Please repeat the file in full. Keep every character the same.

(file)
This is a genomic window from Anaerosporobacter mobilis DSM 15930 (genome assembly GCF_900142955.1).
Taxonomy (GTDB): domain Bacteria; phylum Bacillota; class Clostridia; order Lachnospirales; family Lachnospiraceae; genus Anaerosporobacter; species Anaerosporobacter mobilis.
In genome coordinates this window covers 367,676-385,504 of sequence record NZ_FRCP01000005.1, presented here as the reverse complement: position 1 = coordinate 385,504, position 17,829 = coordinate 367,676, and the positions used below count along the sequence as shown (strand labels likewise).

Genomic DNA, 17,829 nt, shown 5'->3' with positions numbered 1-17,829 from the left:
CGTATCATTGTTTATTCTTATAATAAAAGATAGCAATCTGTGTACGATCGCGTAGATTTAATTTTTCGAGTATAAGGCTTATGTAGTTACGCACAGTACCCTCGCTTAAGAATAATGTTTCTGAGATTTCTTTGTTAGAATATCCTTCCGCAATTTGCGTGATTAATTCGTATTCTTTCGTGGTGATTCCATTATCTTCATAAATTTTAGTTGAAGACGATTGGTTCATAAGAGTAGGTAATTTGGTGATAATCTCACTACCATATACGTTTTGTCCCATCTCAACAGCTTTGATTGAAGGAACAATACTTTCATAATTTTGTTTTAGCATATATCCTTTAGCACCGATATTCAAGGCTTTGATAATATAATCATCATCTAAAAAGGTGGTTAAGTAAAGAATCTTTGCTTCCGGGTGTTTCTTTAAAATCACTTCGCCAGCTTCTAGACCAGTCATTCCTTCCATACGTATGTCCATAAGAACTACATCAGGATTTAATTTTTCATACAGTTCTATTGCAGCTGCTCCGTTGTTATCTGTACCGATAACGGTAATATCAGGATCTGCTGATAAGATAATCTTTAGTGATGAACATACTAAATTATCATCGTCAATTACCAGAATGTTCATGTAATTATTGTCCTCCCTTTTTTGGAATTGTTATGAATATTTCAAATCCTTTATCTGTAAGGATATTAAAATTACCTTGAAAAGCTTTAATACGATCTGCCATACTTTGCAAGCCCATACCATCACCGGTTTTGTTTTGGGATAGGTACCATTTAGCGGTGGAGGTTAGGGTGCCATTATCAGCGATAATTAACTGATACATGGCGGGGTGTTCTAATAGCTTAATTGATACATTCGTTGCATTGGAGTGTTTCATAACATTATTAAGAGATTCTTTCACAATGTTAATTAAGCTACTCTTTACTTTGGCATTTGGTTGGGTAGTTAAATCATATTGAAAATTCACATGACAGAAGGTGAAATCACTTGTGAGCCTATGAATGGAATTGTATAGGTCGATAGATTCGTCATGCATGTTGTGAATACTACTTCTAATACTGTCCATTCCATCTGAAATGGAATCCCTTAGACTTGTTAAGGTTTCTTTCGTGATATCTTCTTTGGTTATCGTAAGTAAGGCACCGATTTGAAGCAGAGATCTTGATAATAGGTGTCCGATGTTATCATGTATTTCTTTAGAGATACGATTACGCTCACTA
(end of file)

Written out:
This is a genomic window from Anaerosporobacter mobilis DSM 15930 (genome assembly GCF_900142955.1).
Taxonomy (GTDB): domain Bacteria; phylum Bacillota; class Clostridia; order Lachnospirales; family Lachnospiraceae; genus Anaerosporobacter; species Anaerosporobacter mobilis.
In genome coordinates this window covers 367,676-385,504 of sequence record NZ_FRCP01000005.1, presented here as the reverse complement: position 1 = coordinate 385,504, position 17,829 = coordinate 367,676, and the positions used below count along the sequence as shown (strand labels likewise).

Genomic DNA, 17,829 nt, shown 5'->3' with positions numbered 1-17,829 from the left:
CGTATCATTGTTTATTCTTATAATAAAAGATAGCAATCTGTGTACGATCGCGTAGATTTAATTTTTCGAGTATAAGGCTTATGTAGTTACGCACAGTACCCTCGCTTAAGAATAATGTTTCTGAGATTTCTTTGTTAGAATATCCTTCCGCAATTTGCGTGATTAATTCGTATTCTTTCGTGGTGATTCCATTATCTTCATAAATTTTAGTTGAAGACGATTGGTTCATAAGAGTAGGTAATTTGGTGATAATCTCACTACCATATACGTTTTGTCCCATCTCAACAGCTTTGATTGAAGGAACAATACTTTCATAATTTTGTTTTAGCATATATCCTTTAGCACCGATATTCAAGGCTTTGATAATATAATCATCATCTAAAAAGGTGGTTAAGTAAAGAATCTTTGCTTCCGGGTGTTTCTTTAAAATCACTTCGCCAGCTTCTAGACCAGTCATTCCTTCCATACGTATGTCCATAAGAACTACATCAGGATTTAATTTTTCATACAGTTCTATTGCAGCTGCTCCGTTGTTATCTGTACCGATAACGGTAATATCAGGATCTGCTGATAAGATAATCTTTAGTGATGAACATACTAAATTATCATCGTCAATTACCAGAATGTTCATGTAATTATTGTCCTCCCTTTTTTGGAATTGTTATGAATATTTCAAATCCTTTATCTGTAAGGATATTAAAATTACCTTGAAAAGCTTTAATACGATCTGCCATACTTTGCAAGCCCATACCATCACCGGTTTTGTTTTGGGATAGGTACCATTTAGCGGTGGAGGTTAGGGTGCCATTATCAGCGATAATTAACTGATACATGGCGGGGTGTTCTAATAGCTTAATTGATACATTCGTTGCATTGGAGTGTTTCATAACATTATTAAGAGATTCTTTCACAATGTTAATTAAGCTACTCTTTACTTTGGCATTTGGTTGGGTAGTTAAATCATATTGAAAATTCACATGACAGAAGGTGAAATCACTTGTGAGCCTATGAATGGAATTGTATAGGTCGATAGATTCGTCATGCATGTTGTGAATACTACTTCTAATACTGTCCATTCCATCTGAAATGGAATCCCTTAGACTTGTTAAGGTTTCTTTCGTGATATCTTCTTTGGTTATCGTAAGTAAGGCACCGATTTGAAGCAGAGATCTTGATAATAGGTGTCCGATGTTATCATGTATTTCTTTAGAGATACGATTACGCTCACTA